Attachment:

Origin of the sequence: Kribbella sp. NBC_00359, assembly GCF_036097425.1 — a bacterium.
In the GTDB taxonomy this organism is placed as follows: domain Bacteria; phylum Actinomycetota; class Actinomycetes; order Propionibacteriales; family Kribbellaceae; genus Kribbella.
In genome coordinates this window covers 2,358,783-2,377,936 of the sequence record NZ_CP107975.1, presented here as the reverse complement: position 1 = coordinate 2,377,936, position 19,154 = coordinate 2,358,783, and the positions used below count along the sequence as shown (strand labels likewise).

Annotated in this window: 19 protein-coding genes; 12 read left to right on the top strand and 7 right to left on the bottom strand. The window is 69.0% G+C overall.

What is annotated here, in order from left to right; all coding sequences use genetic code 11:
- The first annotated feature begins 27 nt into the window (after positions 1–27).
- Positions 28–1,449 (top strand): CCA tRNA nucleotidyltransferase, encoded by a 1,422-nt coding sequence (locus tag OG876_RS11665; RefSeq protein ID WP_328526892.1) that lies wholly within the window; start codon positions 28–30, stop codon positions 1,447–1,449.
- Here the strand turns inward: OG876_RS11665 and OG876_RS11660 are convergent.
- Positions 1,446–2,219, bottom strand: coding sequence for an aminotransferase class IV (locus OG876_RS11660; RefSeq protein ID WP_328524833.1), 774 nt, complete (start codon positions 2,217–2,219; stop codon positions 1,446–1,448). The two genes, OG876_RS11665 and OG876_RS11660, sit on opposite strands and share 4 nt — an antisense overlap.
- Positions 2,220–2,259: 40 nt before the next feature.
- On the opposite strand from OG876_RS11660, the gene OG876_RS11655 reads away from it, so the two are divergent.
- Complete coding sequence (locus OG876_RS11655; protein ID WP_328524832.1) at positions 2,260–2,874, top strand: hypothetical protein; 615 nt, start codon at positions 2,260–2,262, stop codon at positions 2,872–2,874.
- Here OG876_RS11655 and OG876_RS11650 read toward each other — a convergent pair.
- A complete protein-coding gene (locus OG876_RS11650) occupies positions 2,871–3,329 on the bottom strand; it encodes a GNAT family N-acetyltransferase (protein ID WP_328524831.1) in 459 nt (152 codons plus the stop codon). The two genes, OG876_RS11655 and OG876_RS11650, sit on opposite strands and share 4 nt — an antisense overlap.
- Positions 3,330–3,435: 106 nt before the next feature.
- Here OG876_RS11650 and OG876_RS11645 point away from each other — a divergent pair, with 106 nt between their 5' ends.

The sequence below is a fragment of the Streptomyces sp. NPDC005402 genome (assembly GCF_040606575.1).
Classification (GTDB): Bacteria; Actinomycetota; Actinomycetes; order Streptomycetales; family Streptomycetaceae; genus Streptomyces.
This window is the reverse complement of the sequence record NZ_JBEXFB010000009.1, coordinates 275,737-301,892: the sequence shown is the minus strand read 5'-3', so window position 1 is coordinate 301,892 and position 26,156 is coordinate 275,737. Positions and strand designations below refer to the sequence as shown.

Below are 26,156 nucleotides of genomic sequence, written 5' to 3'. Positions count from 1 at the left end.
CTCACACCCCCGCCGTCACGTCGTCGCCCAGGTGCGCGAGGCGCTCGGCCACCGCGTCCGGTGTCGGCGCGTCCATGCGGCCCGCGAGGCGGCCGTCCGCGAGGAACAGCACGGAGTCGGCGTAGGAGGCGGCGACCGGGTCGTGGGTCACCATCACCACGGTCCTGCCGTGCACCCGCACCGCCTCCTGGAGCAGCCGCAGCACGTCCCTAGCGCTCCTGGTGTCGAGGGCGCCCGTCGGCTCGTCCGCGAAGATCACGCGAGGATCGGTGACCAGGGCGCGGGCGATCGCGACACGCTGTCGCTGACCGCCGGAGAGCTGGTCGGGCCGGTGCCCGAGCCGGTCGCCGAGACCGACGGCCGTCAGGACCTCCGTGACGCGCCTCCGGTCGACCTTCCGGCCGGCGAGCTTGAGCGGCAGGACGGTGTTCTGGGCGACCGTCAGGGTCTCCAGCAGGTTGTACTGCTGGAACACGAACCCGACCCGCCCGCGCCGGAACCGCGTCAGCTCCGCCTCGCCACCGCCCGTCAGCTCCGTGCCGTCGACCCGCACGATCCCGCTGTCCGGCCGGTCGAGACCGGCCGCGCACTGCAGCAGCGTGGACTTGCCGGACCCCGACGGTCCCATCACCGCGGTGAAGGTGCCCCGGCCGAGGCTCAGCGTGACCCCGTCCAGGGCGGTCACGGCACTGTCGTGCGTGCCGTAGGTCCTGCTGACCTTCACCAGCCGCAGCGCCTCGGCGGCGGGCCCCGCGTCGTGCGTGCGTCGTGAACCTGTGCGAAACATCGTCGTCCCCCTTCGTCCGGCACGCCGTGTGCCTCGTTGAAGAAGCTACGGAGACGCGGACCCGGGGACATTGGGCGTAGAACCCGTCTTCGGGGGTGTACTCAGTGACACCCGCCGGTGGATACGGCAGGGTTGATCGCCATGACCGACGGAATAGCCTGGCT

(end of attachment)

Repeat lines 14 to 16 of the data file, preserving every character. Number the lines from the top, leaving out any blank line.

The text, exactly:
- A complete protein-coding gene (locus OG876_RS11650) occupies positions 2,871–3,329 on the bottom strand; it encodes a GNAT family N-acetyltransferase (protein ID WP_328524831.1) in 459 nt (152 codons plus the stop codon). The two genes, OG876_RS11655 and OG876_RS11650, sit on opposite strands and share 4 nt — an antisense overlap.
- Positions 3,330–3,435: 106 nt before the next feature.
- Here OG876_RS11650 and OG876_RS11645 point away from each other — a divergent pair, with 106 nt between their 5' ends.